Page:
Financial Advisors Often Give Poor, Expensive Investing Advice

Want to get some investment advice that is expensive and doesn’t perform any better than other, less costly options? If so, ask your broker or financial advisor for investing advice. They’re much more likely to point you toward an investment with a “load” — a fee that ranges in price but generally runs 3% to 5% of your investment’s value — simply for them “recommending” it (some would say “selling” it is more accurate.)

The kicker? Paying more for such a fund doesn’t earn you more, it actually helps to ensure your results are less than what you could have otherwise. The details from SmartMoney Magazine…


When you pay a load, you’re essentially paying for advice. A load is really just a sales charge you pay for buying a fund that’s available only through brokers and financial advisors — unlike, say, a Vanguard fund, which can be purchased directly from the company with no additional charge. So if the guidance you’re getting from your broker is helpful, it may be worth the price tag. But if you’re comfortable investing on your own, then you probably need it about as much as a fish needs swimming lessons.

While there are many good funds out there that charge a load — including those from American Funds, which are known for their reasonable expense ratios and solid team management — there’s also no shortage of solid no-load (and low-cost) alternatives. Cost shouldn’t be your only driver when it comes to fund selection, but higher fees can lead to weaker performance. It’s not easy to beat a comparable no-load fund when you’re starting $575 in the hole.

Ya think?

Money Magazine attacks the same issue from a different angle in its May issue (article is not online yet) when a reader asks what the chances are that he can pick mutual funds as well as a financial advisor can. Their response:

You’re just as good as plenty of pros at selecting mutual funds.

They cite a recent paper written by three business-school professors as support. Their research on funds selected by advisors versus ones picked by investors directly concludes:

The brokers’ choices are more expensive. And they have lower returns too.

Wait a minute. Financial advisors more interested in making money for themselves than for their clients? We’re shocked! — Free Money Finance

Load Funds [Ask Smart Money]

Comments

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  1. SOhp101 says:

    NEVER USE A FINANCIAL ADVISOR. I used to work for a financial company that ‘trained’ these new employees and they would reiterate over and over that “this is a sales position” and then add bs about how they’re “helping other people reach their financial goals.”

    As with most things in life, if you want it done right, do it yourself.

  2. FMF says:

    @SOhp101: I agree 100%!Wish I’d said that! ;-)

  3. thrillhouse says:

    you need a financial adviser with the heart of a teacher, not the heart of a salesman. They are out there.

  4. Hedgy2136 says:

    Precisely why you should only use “Fee Only” advisors. They are paid a flat fee for any advise they give you and thus have no incentive to point you to investments with a load attached.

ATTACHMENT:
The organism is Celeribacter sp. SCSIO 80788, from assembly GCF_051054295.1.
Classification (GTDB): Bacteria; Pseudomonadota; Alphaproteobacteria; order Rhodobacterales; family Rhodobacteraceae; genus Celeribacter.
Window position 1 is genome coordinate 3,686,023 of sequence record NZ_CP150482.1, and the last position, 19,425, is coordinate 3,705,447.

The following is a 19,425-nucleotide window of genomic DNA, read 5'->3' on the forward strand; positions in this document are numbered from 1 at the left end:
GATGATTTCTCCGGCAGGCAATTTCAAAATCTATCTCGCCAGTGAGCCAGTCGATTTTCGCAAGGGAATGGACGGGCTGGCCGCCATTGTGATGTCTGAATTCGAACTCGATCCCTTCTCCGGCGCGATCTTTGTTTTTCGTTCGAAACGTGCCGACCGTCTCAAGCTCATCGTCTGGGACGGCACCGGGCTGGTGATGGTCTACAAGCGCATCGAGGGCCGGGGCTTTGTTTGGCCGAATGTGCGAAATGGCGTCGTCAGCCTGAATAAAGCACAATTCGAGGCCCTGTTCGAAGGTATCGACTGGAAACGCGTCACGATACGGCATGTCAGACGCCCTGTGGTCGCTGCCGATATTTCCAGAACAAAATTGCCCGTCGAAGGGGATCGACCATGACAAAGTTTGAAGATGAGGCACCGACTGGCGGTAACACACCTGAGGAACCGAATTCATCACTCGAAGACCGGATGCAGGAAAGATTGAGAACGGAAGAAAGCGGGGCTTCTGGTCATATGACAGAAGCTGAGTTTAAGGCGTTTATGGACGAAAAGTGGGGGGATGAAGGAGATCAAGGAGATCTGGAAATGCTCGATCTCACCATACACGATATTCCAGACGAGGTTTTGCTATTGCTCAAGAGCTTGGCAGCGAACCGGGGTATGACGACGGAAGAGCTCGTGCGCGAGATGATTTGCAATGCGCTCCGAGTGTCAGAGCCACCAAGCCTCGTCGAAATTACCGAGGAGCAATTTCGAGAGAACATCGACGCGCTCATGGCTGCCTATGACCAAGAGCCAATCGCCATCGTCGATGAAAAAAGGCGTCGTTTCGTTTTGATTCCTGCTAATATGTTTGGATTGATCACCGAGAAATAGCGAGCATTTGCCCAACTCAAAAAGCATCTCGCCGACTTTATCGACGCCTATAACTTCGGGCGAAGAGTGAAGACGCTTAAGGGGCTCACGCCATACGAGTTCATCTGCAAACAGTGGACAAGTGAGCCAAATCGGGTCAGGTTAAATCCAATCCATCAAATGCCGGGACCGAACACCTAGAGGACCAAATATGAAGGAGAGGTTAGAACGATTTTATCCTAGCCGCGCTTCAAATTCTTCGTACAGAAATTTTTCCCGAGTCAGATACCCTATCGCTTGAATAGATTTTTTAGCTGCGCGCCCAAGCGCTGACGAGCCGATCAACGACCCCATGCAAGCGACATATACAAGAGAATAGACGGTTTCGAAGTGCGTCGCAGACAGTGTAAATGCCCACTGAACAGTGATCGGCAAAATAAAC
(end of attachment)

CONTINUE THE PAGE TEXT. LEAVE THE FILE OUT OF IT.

There can onle y be a conflict of interest when you are pointed towards invvestments which generate the highest commisions for advisors.

  5. revmatty says:

    I started FC training (series 7) when I worked for a company that “Earned money the old fashioned way”. Those of us in that worked there generally believed the unstated portion of that was “we steal it from our customers”.

    I’d already put in 4 years there in the backoffice. I would temper this by saying there are some very good FC’s out there, but they are in the minority. The training largely revolved around three things: SEC regulations, how to cover your ass so you can’t be sued, and how to generate commissions/fees for yourself. That’s it. It didn’t even pretend to be interested in the best interests of the client.

    Note that many times the clients were no angels either. I had to process paperwork plenty of times where a client was pissed that they lost money by not following their broker’s advice and threatened to sue over it. The policy was if their loss was less than $20K the firm would reimburse them as it was cheaper than the lawsuit.

  6. Notsewfast says:

    Hedgy is right..

    Moreover, if you are comfortable and feel that you are savvy enough to pick funds on your own, go for it. FA’s aren’t all bad (I’m out of the commsion biz now

  7. bp_lv says:

    Following this out to the next step, how do you find a good Fee Based financial adviser? Especially if you don’t know anyone who can personally recommend someone.

  8. Notsewfast says:

    Let’s try again…
    —————————–
    Hedgy is right..

    Moreover, if you are comfortable and feel that you are savvy enough to pick funds on your own, go for it. FA’s aren’t all bad, I’m out of the commsion biz now, but when I worked with FA’s, (a good group mind you) they would often reccomend that clients who thought they could pick securites move some of their money to Charles Schwab and avoid the fees that they charge for management.

    In the end, it comes down to how much money you have… If you want to invest $50,000… then a $500 commision is a lot to you and the best brokers probably don’t want your business, but If you have some serious change to invest (ie, $1 million+) then the fees (as a percentage) begin to fall and the advice you will get comes from better poeple.

    Sorry to say it, and I can’t image that it’s hard to beleive, but in the world of investment, its all about money

  9. pabird says:

    Of course it’s a sales position! You think those hot stocks your Vanguard fund is buying are companies with no sales force? Get over the fact that sales people make money. The world works this way…or are you ready to give that cummunism thing another whirl?